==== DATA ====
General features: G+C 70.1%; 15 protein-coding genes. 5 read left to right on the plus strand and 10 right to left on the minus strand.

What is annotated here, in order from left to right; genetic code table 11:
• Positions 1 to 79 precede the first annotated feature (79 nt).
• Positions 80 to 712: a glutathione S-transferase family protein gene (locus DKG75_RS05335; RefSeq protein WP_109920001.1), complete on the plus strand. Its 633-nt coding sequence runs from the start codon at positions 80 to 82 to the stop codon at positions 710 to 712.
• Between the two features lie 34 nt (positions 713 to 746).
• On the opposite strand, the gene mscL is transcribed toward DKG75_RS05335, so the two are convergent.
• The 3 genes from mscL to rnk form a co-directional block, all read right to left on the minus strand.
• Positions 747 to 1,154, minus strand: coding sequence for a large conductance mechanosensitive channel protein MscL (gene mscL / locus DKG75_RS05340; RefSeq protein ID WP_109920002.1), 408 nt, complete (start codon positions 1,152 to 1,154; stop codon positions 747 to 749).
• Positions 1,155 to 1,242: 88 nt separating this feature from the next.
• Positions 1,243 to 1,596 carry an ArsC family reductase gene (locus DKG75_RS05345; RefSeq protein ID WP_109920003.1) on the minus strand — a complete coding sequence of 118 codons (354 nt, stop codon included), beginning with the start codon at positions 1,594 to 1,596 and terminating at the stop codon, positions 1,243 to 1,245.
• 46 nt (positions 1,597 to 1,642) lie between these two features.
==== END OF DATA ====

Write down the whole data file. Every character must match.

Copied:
General features: G+C 70.1%; 15 protein-coding genes. 5 read left to right on the plus strand and 10 right to left on the minus strand.

What is annotated here, in order from left to right; genetic code table 11:
• Positions 1 to 79 precede the first annotated feature (79 nt).
• Positions 80 to 712: a glutathione S-transferase family protein gene (locus DKG75_RS05335; RefSeq protein WP_109920001.1), complete on the plus strand. Its 633-nt coding sequence runs from the start codon at positions 80 to 82 to the stop codon at positions 710 to 712.
• Between the two features lie 34 nt (positions 713 to 746).
• On the opposite strand, the gene mscL is transcribed toward DKG75_RS05335, so the two are convergent.
• The 3 genes from mscL to rnk form a co-directional block, all read right to left on the minus strand.
• Positions 747 to 1,154, minus strand: coding sequence for a large conductance mechanosensitive channel protein MscL (gene mscL / locus DKG75_RS05340; RefSeq protein ID WP_109920002.1), 408 nt, complete (start codon positions 1,152 to 1,154; stop codon positions 747 to 749).
• Positions 1,155 to 1,242: 88 nt separating this feature from the next.
• Positions 1,243 to 1,596 carry an ArsC family reductase gene (locus DKG75_RS05345; RefSeq protein ID WP_109920003.1) on the minus strand — a complete coding sequence of 118 codons (354 nt, stop codon included), beginning with the start codon at positions 1,594 to 1,596 and terminating at the stop codon, positions 1,243 to 1,245.
• 46 nt (positions 1,597 to 1,642) lie between these two features.